The Koryukivska tragedy is a national symbol of memory
1-2, 9 March, 1943
The Koryukivska tragedy is a crime against humanity
Koryukivka is the largest settlement in Europe, completely destroyed by the Nazis as part of a punitive operation during the Second World War.
In terms of the number of victims, the Koryukiv tragedy is almost 45 times higher than the Belarusian Khatyn, 41 times higher than the Czechoslovakian Lidice, and 12 times higher than the French Oradur.
The story of the tragedy. An excuse for a punitive operation
In February 1943, the Soviet partisan unit under the command of Oleksiy Fedorov returned from Bryansk region in Russia and settled in the Koryukiv forests in the Kamian farm.
It started collecting food in villages and actions against the occupiers. Later, the Nazis burned the villages of Huta Studenetska, Tikhonovichi, and part of Perelyub for this. First of all, the male part of the civilian population was shot. One of the measures taken by the occupation authorities against the partisans was the arrest of family members of the partisans in Koryukivka, who were probably planned to be executed later. It was at the request of the platoon commander of the partisan unit Feodosiy Stupak, whose two 12-13-year-old sons were also sent to the Koryukiv prison, and his wife was shot, that Mykola Popudrenko, who acted as commander during Fedorov's absence, gave the order to attack village.
On the night of February 27, 1943, partisans of Fedorov's unit defeated the German-Hungarian occupation garrison of Koryukivka, the remains of which survived only in the brick building of the hospital.
Mass murder of Koryukivka residents
In response to the Soviet partisan action with the aim of "revenge and intimidation", the Germans began to carry out the order of their leadership to destroy the town of Koryukivka.
For two days on March 1 and 2, a bloody massacre of the civilian population of Koryukivka continued. All the residents were driven into their houses in groups of 50-100 people under the pretext of checking documents and shot, and the houses were set on fire.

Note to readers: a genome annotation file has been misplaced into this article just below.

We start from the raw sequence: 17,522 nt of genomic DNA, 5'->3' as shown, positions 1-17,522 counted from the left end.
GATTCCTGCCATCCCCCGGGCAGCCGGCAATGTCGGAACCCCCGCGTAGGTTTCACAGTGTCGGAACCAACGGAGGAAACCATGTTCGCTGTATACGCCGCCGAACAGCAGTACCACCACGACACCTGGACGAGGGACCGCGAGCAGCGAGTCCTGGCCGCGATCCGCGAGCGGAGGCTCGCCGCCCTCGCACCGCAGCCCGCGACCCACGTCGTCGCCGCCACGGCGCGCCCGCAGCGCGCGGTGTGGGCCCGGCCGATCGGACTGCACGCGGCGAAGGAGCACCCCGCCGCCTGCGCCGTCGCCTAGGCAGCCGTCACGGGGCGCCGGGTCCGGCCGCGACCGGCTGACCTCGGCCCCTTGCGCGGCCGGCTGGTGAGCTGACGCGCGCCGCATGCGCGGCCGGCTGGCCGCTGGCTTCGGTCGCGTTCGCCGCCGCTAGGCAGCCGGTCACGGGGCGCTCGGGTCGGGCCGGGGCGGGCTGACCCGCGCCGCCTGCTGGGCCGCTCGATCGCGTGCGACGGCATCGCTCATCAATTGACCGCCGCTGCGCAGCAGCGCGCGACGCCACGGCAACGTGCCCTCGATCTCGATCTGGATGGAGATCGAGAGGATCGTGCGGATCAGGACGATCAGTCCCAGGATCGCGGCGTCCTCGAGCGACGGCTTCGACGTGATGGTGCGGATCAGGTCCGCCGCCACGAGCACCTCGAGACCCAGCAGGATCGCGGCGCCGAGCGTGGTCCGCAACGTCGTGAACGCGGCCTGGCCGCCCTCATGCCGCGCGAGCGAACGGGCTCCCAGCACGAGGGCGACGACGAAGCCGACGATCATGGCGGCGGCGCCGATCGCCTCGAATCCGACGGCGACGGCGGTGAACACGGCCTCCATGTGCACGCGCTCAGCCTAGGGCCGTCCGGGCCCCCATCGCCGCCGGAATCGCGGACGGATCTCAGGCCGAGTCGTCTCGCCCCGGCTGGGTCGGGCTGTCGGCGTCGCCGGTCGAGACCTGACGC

On March 1, up to 500 people were killed in a restaurant in the city center.
Yevhen Yukhimovych Rymar, one of those shot, survived and remembered it like this:
“My little daughter was lying on my chest when the damn executioners shot her there in the restaurant. Where the mass grave is now, there used to be a restaurant. They drove us there like cattle to the slaughterhouse and beat us with machine guns. I carried Nina in my arms. And the fascist shot me in the eye. I fell down, and he was going to hang on to me. Everything went dark in me, and I don't remember anything anymore. Three of my children were killed. It was not even possible to bury them: and I did not see the dead children, they were burned by the damned executioners. And nothing was left of my children. Even graves..."
By the end of the second day, the city had almost completely burned down. Eyewitnesses said that smoke and flames from the fires could be seen in Snovsk (that is, some 27 km away), Sosnytsia (some 50 km away), and Kholmy (25 km away).
On March 9, the Nazis returned to Koryukivka, finished off and burned everyone who hid or fled to the forest.
Was it possible to prevent this tragedy?
During the entire punitive action, which was carried out systematically from 09:00 a.m. to the end of the "working" day at 5:00 p.m., Fedorov's Soviet partisan unit, located in the forests 15 km from Koryukivka, remained in place. The ordinary partisans never received an order from the command to somehow help and save the civilian population of the city.
"The 1930s are forced collectivization, Holodomor, Stalinist repressions. The regime had to prove that all those repressions were nothing compared to the German atrocities," Andriy Naumenko, researcher at the Koryukiv Historical Museum.
Consequences of the Nazi crime in Koryukivka: about 7,000 residents were killed. In the Act of the Chernihiv Regional Commission for Establishing and Investigating the Crimes of the German-Fascist Invaders in Koryukivka dated December 17, 1943, it is stated that on March 1 and 2, 1943, according to calculations, 6,700 people were killed, 1,290 houses were burned, and only 10 brick houses survived.
For 70 years after the destruction of Koryukivka, witnesses of the tragedy, authorities, relatives, friends and acquaintances of the victims, historians and local historians managed to identify only 1,893 victims by name. Unfortunately, that's just it 28% all those killed during the punitive action.
Honoring the memory
Materials of the Institute of National Memory:
Video materials about the Koryukivska tragedy:
"Siver Center" (2018)
You can watch more videos about the Koryukivska tragedy here.
Every year, the people of Koryukiv honor the memory of their fallen compatriots, carry flowers and lamps to the monument in the center of the city and to the Gai tract, where the remains of the victims of the tragedy are reburied.